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With digital advertising set to overtake television advertising in terms of money spent by 2018, data-driven marketing is the future. SimilarWeb, an Israeli startup has the tools to be the data-provider. BOOM visited their office to check out this Israeli-unicorn
SimilarWeb is a tech startup based in Tel Aviv and it analyzes web rankings of various websites. They do this by using data gathered via two sources: their user panel and a web crawler. According to SimilarWeb, they possess the largest panel in the world for web measurement, which is highly represented in Europe, North America, South America, and APAC. The company’s browser plug-ins including SimilarSites and SimilarWeb as well as many others unrelated to the company’s products that have been downloaded tens of millions of times.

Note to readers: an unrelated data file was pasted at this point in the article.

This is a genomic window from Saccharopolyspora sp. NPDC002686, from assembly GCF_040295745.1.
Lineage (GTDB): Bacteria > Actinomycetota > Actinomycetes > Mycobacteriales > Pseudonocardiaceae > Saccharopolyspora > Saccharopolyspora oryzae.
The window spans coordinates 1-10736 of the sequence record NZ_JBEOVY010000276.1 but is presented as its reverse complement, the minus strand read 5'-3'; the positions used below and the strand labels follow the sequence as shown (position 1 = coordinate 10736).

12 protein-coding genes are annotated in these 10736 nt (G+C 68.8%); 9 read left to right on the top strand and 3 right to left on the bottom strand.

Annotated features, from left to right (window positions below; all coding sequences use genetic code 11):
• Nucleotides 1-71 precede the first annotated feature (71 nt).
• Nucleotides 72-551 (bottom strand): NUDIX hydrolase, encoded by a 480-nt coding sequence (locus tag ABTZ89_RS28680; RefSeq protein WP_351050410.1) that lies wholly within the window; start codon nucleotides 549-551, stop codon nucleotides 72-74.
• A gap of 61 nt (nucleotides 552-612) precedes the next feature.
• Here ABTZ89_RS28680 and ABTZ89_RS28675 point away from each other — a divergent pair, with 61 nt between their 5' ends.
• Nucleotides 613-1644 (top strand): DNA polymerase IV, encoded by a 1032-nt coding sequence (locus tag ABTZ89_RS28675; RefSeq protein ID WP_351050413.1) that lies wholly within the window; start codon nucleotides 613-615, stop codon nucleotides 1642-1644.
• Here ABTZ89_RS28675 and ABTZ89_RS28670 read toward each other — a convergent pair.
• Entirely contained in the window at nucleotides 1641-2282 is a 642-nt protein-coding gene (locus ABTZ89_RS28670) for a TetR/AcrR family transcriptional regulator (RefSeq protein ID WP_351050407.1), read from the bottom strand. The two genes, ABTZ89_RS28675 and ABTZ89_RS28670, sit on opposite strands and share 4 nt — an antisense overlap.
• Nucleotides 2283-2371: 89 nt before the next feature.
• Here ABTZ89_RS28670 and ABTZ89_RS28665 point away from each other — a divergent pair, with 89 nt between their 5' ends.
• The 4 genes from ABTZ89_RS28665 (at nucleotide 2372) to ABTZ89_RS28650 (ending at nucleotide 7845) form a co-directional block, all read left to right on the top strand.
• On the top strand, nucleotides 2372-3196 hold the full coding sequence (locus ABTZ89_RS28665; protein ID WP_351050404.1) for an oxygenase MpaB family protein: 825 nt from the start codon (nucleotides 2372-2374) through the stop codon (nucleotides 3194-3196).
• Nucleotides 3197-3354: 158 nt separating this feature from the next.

Launched in 2013, SimilarWeb's x-factor is its ability to provide web-traffic insights by source. SimilarWeb's tools include engagement metrics — average page views, average time on site and bounce rate — and the traffic sources data as well as engagement metrics by country.
SimilarWeb's data reports provide easy-to-digest information on an industry, sector or competitors. The data provided by them shows what a company's competitors are doing, get a sense of their performance as well as the business landscape. For advertising decision making based on traffic size and conversion rate, the data estimates provided by SimilarWeb used along with the data provided by Google analytics is more than enough to give close to a 100% accuracy for the target market.
Now a team of close to 200 and rapidly growing, SimilarGroup recently moved to a bigger office space in Tel Aviv that was earlier occupied by Google's team in the city. They already have a presence in London-UK, Germany and New York-US.
Emmanuel Heymann, the group's sales manager, says the next step for the company is to go into the mobile market, to try and achieve the level of data accuracy that they currently have with desktop and laptop traffic. He clarifies that, "It seems like we are collecting a lot of data, which we are but we are interested in the macro-figures and hence we do not retain any personal information that is gleaned during our analysis."